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Applications of Generating Functions in Nonparametric Tests
Peter Weiß

The Wilcoxon Rank Sum Test

Suppose two independent samples and of sizes and are drawn from two continuous (not necessarily normal) populations. We wish to test the null hypothesis (these two populations are identically distributed) against the alternative hypothesis (these two populations are not identically distributed).

The Wilcoxon rank sum test (which is closely related to the Mann-Whitney U test) is one of the best known and easiest to use tests in this situation (see, for example, [2]). It rejects the null hypothesis if the sum of the ranks of the 's in the combined ordered arrangement of the two samples is either too large or too small. This statistic is called Wilcoxon rank sum, which we denote by .

No Ties

Let us first assume that there are no ties, that is, all observations are different from each other. Calculating the generating function of the null distribution of the Wilcoxon rank sum, it is important to mention that for all

we have

Thus we get

Together with our procedures of the third section, we can use this generating function to calculate the probability density function; to calculate, tabulate, and plot the cumulated distribution function; and to calculate alpha-quantiles of the null distribution of the Wilcoxon rank sum. For example,

For large values of and , it is well known (see, for example, [2]) that the null distribution of the test statistic can be approximated by an appropriate normal distribution. We can now investigate the quality of this approximation in the case of relatively small values of and graphically (Figure 1).

Figure 1.

Furthermore, it is possible to generate accurate tables of alpha-quantiles of the null distribution of this test statistic.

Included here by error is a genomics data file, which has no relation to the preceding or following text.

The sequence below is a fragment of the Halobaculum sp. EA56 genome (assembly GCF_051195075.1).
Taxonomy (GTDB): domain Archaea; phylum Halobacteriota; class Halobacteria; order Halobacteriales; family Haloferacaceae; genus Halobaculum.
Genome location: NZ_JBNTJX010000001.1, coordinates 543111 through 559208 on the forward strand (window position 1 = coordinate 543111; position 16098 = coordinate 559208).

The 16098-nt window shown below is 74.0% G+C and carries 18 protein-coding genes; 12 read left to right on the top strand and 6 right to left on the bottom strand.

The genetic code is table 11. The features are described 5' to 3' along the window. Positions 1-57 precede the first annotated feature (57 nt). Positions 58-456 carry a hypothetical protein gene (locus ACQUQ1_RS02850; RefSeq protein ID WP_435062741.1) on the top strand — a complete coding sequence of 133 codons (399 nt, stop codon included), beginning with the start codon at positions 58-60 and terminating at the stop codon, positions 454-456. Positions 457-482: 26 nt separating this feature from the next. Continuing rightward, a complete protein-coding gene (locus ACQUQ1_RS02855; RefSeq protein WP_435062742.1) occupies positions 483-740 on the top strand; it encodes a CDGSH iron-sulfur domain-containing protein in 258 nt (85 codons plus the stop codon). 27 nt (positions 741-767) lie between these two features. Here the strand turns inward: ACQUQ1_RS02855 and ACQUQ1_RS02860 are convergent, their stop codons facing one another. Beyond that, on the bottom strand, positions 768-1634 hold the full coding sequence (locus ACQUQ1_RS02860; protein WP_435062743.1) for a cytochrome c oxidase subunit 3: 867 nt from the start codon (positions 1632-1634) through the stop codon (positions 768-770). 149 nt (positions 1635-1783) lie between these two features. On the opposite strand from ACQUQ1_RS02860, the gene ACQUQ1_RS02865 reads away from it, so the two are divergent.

Ties

If ties occur, we assign to tied observations the same midrank, which is the average of the ranks of these observations. Suppose we have the seven observations 1.3, 1.7, 1.7, 1.7, 1.9, 1.9, and 2.2, then the midranks of these observations are 1, 3, 3, 3, 5.5, 5.5, and 7.

If observations have midrank and ... observations have midrank and if these midranks are ordered increasingly, we can calculate these midranks using the formula

Thus, we define

Calculating the generating function of the null distribution of the Wilcoxon rank sum (which is now the sum of the midranks of the 's in the combined ordered arrangement of the two samples), it is important to mention that for all

we have

Thus, we get

Again we can use this generating function to calculate the probability density function; to calculate, tabulate, and plot the cumulated distribution function; and to calculate alpha-quantiles of the null distribution of the Wilcoxon rank sum. For example,

In [2] it is shown that for large values of and the null distribution of the test statistics can be approximated by an appropriate normal distribution. Again we investigate the quality of this approximation in the case of relatively small values of and graphically (Figure 2).

Figure 2.



     
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